Happily, Geoff Daily over at App-Rising has had a series of commments trying to come to grips with the event. (1,2,3) His last post, though, comes really close to hitting it on the head. Geoff's long been an advoate of Big Broadband and has recently refocused on the idea that filling the big pipe is a "problem." Discussion at CampFiber has had the effect of making him rethink that basic question once again:
...one of the more interesting takeaways I got from CampFiber. It made me realize that the goal isn't filling up the pipe, it's figuring out how not having to worry about capacity constraints can free the minds of developers to worry less about compression and squeezing things down and more about the functionality, usability, and overall impact of their apps on improving society.That comes very close, IMHO: Big Broadband is all about, or should be all about, destroying the constraints we currently suffer under—reconfiguring the playing field to make it more radically generative. A big fiber pipe is only a precondition and enabler for the fuller transformation. A necessary precondition, without any doubt, but a waystation on the path, not the final end in itself.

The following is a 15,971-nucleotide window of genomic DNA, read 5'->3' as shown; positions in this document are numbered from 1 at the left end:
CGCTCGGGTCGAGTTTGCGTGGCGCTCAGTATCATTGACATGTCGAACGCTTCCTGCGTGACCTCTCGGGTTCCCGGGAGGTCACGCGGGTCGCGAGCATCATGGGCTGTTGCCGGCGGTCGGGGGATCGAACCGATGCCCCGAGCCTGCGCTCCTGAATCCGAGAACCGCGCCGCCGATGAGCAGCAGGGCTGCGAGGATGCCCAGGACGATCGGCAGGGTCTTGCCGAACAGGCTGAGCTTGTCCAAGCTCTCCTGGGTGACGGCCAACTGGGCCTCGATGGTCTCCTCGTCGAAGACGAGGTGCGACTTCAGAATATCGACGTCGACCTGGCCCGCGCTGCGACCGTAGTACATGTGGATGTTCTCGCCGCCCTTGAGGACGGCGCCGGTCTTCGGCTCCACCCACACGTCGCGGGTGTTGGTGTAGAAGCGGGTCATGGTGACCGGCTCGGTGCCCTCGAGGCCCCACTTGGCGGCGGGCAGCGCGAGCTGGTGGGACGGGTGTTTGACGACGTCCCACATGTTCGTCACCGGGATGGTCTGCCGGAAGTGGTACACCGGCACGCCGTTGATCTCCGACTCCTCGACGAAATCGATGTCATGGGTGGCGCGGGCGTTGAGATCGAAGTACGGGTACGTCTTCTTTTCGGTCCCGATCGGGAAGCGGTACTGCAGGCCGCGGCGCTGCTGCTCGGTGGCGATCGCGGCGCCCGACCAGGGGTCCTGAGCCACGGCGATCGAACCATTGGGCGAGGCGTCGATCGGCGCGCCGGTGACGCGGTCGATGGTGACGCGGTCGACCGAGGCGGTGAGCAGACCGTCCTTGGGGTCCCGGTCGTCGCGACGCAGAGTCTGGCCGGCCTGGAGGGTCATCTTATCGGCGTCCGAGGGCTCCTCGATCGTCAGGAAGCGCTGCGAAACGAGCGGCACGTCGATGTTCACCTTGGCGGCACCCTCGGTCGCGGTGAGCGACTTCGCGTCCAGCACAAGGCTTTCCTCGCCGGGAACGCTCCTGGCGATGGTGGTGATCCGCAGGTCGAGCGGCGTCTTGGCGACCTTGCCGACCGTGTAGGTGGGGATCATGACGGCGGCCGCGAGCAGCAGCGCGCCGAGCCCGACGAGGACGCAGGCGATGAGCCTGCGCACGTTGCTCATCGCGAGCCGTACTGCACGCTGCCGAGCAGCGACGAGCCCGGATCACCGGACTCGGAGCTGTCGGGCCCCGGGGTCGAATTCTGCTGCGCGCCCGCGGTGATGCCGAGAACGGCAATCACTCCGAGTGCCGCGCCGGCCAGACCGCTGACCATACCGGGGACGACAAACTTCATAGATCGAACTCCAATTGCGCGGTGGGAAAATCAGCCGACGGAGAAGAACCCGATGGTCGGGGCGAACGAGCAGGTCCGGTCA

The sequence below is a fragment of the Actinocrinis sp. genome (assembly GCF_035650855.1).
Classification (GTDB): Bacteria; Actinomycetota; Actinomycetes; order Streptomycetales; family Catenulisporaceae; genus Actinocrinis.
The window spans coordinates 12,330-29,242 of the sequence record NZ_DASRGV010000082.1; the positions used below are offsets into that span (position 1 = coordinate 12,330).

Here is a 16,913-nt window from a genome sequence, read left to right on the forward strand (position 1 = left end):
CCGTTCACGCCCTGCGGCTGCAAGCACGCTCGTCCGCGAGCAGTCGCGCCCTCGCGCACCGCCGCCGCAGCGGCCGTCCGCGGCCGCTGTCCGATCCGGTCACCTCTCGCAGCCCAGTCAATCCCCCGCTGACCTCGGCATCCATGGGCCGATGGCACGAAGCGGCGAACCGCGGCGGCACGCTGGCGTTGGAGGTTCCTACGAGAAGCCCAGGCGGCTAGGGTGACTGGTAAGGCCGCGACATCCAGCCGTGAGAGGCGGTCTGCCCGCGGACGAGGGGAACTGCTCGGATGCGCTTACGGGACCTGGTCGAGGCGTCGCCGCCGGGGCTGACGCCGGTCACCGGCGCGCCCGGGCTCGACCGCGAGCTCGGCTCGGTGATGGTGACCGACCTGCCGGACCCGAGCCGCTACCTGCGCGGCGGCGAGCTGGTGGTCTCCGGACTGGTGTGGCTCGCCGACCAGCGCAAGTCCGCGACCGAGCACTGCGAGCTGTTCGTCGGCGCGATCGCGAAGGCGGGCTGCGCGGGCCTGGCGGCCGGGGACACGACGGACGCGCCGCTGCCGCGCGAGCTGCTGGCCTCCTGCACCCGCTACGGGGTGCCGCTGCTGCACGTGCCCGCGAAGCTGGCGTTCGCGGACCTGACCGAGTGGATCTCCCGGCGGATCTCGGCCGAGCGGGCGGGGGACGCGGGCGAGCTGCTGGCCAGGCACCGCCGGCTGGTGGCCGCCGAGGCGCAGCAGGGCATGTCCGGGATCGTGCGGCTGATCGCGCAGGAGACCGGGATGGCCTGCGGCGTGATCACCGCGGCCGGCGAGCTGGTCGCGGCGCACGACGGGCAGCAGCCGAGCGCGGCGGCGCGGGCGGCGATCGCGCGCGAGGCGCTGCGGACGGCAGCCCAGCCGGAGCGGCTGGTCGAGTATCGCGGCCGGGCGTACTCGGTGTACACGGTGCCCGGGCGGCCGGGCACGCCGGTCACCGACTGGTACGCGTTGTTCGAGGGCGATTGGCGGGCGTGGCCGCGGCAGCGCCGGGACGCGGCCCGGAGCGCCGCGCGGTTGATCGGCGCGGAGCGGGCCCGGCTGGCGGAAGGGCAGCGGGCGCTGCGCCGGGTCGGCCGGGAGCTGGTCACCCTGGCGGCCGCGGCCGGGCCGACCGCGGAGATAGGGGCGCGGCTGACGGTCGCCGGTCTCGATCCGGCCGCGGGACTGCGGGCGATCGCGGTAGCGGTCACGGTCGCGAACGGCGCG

The next steps really need to be aimed not at filling a pipe or spending X amount of dollars to generate some mythical "killer app" but to increase the numbers of people that are participating and dramatically enhance the utility of the network for them. We've got a big leg up here in Lafayette on that score and it is not surprising that Lafayette developers immediately focused on some issues that initially surprised Geoff: the settop box and mobile computing....the big pipe is already accepted as a done deal here in the city. We will have that. We trust LUS to follow through. We trust LUS to lower the cost as much as possible so as to build usage in the most obvious way. Onto: "Next problem." And the next problem is expanding the user base and expanding the range of things that can be done over the network: Set top box and wireless. Penetration and ubiquity.
We're shockingly far down the road. But we need to recognize just how far out front we are least we squander our lead by imitating those who won't really catch up for a decade.
But more on this in my next post..........I promise.